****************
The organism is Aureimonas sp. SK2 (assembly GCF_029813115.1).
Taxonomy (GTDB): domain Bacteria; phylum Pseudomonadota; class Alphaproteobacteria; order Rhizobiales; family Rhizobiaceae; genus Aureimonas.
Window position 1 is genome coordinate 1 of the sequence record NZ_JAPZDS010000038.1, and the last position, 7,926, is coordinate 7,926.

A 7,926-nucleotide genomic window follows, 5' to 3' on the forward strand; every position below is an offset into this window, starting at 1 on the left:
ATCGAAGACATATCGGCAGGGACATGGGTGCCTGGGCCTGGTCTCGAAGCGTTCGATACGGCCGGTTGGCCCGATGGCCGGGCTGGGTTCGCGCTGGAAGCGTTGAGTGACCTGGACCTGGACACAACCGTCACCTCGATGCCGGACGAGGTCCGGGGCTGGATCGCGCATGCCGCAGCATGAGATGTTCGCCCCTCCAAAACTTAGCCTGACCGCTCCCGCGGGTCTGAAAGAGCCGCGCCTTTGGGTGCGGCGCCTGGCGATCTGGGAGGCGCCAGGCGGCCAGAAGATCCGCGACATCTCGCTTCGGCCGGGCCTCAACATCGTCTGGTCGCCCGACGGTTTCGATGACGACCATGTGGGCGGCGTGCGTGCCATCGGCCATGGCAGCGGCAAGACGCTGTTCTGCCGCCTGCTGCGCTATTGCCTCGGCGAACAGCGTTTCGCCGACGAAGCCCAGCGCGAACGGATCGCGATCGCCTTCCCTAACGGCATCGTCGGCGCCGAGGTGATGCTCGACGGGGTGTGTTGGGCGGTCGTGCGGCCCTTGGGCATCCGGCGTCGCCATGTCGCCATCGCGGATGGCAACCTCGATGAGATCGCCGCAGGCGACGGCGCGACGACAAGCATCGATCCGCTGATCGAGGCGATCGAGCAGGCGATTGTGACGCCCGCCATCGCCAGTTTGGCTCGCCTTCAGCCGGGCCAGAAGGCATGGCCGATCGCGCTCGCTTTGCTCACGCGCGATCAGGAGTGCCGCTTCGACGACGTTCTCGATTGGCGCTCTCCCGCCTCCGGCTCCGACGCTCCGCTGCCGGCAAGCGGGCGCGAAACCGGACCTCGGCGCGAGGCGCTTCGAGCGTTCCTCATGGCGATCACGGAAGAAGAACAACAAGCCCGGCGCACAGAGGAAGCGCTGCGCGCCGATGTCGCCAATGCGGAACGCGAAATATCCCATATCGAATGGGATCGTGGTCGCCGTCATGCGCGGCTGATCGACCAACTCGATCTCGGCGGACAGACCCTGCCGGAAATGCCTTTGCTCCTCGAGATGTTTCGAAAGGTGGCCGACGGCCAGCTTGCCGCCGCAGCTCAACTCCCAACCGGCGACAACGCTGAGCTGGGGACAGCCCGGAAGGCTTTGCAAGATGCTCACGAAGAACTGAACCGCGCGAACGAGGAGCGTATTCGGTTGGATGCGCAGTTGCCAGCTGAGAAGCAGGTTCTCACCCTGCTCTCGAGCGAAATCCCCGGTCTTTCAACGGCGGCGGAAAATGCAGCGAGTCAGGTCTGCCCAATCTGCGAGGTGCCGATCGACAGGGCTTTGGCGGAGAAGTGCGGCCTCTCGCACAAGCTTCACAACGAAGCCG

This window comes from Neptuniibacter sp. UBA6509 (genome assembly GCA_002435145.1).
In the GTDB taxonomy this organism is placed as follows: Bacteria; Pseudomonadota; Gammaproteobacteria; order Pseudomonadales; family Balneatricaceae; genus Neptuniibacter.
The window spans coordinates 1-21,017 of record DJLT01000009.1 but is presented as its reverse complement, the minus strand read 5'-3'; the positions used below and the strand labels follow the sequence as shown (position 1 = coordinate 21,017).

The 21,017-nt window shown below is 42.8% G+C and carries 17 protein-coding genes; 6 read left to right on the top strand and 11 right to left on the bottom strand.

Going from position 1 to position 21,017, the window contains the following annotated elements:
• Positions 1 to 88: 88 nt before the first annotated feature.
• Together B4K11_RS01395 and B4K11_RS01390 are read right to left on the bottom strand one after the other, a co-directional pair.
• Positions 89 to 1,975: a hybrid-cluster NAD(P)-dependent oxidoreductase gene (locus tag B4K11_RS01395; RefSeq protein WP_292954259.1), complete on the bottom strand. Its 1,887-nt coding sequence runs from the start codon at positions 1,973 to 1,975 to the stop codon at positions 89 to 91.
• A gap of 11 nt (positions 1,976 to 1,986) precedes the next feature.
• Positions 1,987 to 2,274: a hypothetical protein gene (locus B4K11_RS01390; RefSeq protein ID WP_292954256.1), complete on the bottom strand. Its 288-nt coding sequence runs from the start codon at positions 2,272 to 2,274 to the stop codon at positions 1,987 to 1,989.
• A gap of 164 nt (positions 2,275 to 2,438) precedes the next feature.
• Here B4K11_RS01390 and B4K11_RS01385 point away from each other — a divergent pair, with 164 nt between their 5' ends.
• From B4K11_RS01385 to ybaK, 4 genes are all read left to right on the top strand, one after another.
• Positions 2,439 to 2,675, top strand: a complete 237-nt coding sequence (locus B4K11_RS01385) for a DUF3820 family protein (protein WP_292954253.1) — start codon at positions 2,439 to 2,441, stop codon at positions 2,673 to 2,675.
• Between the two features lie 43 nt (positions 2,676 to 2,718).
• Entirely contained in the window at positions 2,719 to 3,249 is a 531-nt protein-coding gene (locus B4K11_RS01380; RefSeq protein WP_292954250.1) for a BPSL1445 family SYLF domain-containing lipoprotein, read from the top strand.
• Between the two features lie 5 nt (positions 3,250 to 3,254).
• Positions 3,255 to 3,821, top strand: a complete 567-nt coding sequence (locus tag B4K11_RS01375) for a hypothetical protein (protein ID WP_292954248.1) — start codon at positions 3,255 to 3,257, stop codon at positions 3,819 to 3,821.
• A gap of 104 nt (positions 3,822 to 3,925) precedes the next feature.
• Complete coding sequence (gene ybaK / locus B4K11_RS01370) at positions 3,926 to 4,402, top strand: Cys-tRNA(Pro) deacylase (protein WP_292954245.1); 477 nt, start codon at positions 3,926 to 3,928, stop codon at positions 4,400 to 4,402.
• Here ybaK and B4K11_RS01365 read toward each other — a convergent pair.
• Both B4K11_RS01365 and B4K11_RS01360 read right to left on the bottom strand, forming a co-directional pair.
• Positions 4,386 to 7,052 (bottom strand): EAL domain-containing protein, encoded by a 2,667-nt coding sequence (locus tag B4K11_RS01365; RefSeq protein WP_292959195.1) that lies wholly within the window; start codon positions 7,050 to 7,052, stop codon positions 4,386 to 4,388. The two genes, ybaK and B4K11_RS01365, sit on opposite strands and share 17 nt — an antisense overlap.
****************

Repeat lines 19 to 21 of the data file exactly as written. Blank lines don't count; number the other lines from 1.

• Positions 2,439 to 2,675, top strand: a complete 237-nt coding sequence (locus B4K11_RS01385) for a DUF3820 family protein (protein WP_292954253.1) — start codon at positions 2,439 to 2,441, stop codon at positions 2,673 to 2,675.
• Between the two features lie 43 nt (positions 2,676 to 2,718).
• Entirely contained in the window at positions 2,719 to 3,249 is a 531-nt protein-coding gene (locus B4K11_RS01380; RefSeq protein WP_292954250.1) for a BPSL1445 family SYLF domain-containing lipoprotein, read from the top strand.